It all began in the 1960’s from the pioneering work and the enterprise of a forward thinking man, Mr Reg Maling, a research chemist. He worked with a dedicated team of individuals to harness the technology of the day, to provide greater independence for people with restricted physical ability and communication problems.
Prior to the 1960’s it wasn’t generally recognised that a disabled person could be helped to reach their full potential with the aid of technology. At the time there was very little media cover or debate to raise public awareness and Reg and his team set out to try to redress this situation.
From these beginnings the Possum Users Association (forerunner to The Sequal Trust) was formed, it’s aim being to assist very severely disabled people with the purchase of equipment, specific to their needs. The first specialist equipment for use by the disabled community was POSSUM, standing for Patient Operated Selector Mechanism.
Roger Jefcoate, CBE was a co-founder of PUA, when he was deputy leader of the team which developed the Possum device at Stoke Mandeville Hospital. In 1966 he helped to persuade the then Ministry of Health to supply the Possum environmental control system to severely disabled people nationwide. During this period, the Possum team were also developing other technology designed to assist disabled people and Roger conceived the idea of starting a charity to fund these aids – the PUA was born.
The other founder members, and members of the first Committee, were Robert Bowell, David Hyde and Christopher Dowcra Jones, all of whom served as chairmen of the organisation over the years. Robert had a congenital disease which meant that his muscles did not develop, but managed to run his own accountancy based business from his home. David broke his neck playing rugby in 1955 and was paralysed from the shoulders down; he worked as a demonstrator of computer equipment for disabled people. Christopher was a practising solicitor who contracted polio in 1963, leaving him completely immobolised from the neck downwards and dependant on an iron lung night and day. Despite this, he still ran his own practice. Many other inspirational people have been committee members over the years, including Hilary Pole, described at that time as the most disabled person in the world and unable to see, speak or swallow, she managed to contribute poems and articles to our magazine using equipment driven by the very slight movement she had in her big toe.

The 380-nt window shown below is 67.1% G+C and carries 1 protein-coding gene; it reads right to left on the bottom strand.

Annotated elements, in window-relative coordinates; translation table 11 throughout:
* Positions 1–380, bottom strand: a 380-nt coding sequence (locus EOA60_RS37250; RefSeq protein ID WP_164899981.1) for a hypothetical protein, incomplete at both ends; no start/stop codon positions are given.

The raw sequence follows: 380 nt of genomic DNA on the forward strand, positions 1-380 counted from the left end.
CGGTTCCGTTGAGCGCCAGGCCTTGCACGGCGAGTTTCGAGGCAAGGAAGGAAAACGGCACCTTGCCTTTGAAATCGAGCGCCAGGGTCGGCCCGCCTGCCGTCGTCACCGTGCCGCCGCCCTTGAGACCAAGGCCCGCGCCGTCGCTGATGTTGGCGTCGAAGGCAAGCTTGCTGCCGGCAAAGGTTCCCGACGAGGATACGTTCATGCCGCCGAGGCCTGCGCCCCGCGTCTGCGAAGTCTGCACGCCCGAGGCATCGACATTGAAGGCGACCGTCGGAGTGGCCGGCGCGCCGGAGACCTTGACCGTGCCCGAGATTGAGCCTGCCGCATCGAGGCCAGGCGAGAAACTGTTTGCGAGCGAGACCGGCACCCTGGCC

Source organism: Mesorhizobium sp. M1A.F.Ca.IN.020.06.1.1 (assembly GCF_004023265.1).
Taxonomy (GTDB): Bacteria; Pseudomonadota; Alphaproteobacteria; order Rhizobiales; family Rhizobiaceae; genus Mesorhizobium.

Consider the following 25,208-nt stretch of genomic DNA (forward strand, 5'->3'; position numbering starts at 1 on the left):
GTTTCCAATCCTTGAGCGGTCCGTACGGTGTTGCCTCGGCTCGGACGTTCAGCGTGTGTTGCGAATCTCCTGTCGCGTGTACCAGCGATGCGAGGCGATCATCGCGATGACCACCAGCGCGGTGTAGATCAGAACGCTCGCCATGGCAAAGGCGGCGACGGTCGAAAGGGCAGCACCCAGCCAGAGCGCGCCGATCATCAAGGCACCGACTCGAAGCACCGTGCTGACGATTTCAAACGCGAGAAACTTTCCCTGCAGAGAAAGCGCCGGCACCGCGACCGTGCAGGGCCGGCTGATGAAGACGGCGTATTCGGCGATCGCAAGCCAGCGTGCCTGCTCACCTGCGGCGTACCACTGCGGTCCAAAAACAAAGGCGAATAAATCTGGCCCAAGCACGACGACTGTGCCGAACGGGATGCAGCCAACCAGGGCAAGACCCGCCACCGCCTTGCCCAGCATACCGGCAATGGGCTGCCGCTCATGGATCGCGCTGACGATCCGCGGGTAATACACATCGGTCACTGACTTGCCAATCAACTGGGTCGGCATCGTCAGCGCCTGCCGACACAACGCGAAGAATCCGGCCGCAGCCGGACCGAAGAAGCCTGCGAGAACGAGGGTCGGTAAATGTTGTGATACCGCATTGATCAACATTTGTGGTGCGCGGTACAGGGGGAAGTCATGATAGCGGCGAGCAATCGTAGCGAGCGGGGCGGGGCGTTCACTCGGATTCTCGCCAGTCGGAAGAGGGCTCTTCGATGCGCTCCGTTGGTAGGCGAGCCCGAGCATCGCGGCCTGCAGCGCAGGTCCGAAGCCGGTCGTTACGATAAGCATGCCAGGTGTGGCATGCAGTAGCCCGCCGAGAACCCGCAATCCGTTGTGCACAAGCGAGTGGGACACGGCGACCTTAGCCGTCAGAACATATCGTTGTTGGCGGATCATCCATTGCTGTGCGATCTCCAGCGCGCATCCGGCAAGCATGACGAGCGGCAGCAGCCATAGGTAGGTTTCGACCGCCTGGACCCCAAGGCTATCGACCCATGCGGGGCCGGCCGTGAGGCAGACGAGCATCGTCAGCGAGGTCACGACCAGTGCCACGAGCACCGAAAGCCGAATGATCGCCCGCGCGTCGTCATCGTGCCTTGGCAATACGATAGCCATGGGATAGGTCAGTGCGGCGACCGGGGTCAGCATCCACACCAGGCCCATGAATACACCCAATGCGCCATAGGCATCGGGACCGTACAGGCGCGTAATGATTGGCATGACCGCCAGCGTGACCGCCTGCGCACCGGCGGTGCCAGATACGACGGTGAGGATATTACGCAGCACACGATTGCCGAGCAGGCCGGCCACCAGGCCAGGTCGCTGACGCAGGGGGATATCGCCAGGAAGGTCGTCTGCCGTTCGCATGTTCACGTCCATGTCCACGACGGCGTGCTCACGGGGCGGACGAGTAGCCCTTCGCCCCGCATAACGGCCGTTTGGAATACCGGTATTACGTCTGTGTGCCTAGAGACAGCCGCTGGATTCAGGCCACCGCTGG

In 1969 the name of the charity changed to Sequal (Special Equipment and Aids for Living), but the operation remained the same. In 1989 an appeal was set up with the aim of securing the long term future of the charity. The target of £250,000 was reached under the guidance of Christopher Dowcra Jones and with the help of an Appeals Committee. Lord Havers became president, a position taken over on his death and held to this day by his son, The Hon Nigel Havers. HRH Princess Michael of Kent and Professor Stephen Hawking also came on board as Patrons.
Christopher Dowcra Jones, the last surviving founder member and great inspiration to Sequal, passed away in 1997. Vice-Chairman and Specific Fundraiser, John Davies, took over as Chair, a position he held until his death in 1999. John was a muscular dystrophy sufferer who had been provided with communication equipment by Sequal, and had a very positive and determined attitude towards life. In 1999, John Redfern, who suffered from ankylosing spondilitis and was much involved with the Jack Charlton Disabled Anglers’ Association, was appointed Chairman, and remained so until his death in August 2009. Roger Jefcoate remains active as an advisor on special needs technology, mostly as a volunteer and has gone on to launch several other successful healthcare and disabilities charities and grantmaking trusts.
Today, the range of communication equipment available is truly amazing and a world away from the pioneering work that Reg began. However, the aim of The Sequal Trust remains the same; to empower each disabled member to reach their full potential and help them to fulfil their dreams and aspirations. To see the person and not the disability and provide the means to set lively minds free, continues to be our prime objective.